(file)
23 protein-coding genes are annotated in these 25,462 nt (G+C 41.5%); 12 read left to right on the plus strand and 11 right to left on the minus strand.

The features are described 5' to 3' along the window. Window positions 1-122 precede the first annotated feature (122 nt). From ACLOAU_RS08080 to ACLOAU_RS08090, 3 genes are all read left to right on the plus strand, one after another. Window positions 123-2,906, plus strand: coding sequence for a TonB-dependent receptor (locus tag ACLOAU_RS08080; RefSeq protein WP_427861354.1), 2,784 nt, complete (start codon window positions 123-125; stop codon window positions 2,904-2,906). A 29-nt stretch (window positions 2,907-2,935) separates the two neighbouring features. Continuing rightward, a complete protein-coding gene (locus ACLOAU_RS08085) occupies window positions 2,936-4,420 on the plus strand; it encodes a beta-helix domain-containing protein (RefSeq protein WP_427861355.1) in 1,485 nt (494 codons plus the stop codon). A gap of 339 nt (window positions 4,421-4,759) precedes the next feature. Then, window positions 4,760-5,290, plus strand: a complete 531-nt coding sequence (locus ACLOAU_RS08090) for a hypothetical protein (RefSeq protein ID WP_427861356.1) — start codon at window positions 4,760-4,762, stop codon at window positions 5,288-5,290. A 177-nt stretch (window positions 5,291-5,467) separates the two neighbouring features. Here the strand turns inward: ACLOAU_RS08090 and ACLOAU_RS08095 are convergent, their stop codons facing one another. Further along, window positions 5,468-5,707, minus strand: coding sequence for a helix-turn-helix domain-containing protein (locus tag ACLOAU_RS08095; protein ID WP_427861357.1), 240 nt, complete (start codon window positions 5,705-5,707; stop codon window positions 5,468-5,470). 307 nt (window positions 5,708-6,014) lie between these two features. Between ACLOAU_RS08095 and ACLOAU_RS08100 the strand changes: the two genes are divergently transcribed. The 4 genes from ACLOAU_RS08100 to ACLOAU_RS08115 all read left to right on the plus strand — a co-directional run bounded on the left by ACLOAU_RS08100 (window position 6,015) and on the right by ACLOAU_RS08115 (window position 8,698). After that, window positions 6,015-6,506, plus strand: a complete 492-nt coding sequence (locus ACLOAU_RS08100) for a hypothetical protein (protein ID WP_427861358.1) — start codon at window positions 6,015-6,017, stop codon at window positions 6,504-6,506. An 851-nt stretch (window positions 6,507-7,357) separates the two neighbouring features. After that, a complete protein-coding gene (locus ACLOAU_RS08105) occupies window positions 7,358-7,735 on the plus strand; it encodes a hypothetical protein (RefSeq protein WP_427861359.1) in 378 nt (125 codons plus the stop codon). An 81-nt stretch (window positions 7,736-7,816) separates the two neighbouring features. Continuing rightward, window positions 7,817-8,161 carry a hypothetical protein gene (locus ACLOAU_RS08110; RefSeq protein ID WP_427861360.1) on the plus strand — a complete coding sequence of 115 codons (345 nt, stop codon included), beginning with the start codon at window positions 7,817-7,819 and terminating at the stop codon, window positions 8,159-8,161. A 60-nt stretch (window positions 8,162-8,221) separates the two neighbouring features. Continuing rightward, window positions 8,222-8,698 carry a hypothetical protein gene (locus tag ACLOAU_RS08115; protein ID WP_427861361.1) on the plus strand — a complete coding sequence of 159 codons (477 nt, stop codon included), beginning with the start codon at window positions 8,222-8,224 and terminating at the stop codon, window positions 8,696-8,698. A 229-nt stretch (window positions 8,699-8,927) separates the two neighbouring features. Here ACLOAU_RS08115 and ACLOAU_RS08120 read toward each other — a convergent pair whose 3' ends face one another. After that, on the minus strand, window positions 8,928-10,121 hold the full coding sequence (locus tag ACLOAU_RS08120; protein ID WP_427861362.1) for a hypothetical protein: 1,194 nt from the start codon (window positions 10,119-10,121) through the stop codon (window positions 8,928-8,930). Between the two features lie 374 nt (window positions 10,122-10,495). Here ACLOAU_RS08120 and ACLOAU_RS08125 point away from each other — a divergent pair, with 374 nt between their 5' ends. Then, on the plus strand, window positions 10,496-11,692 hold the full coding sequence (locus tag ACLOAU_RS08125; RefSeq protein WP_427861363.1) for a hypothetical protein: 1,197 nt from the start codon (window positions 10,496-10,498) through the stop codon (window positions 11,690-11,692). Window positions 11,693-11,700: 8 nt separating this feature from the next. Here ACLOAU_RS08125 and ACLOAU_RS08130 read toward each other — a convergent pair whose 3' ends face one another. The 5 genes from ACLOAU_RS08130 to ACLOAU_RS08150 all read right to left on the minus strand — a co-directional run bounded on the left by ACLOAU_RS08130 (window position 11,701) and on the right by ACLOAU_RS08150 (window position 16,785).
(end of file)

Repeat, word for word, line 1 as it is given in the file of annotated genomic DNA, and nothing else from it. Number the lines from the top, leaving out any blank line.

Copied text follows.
23 protein-coding genes are annotated in these 25,462 nt (G+C 41.5%); 12 read left to right on the plus strand and 11 right to left on the minus strand.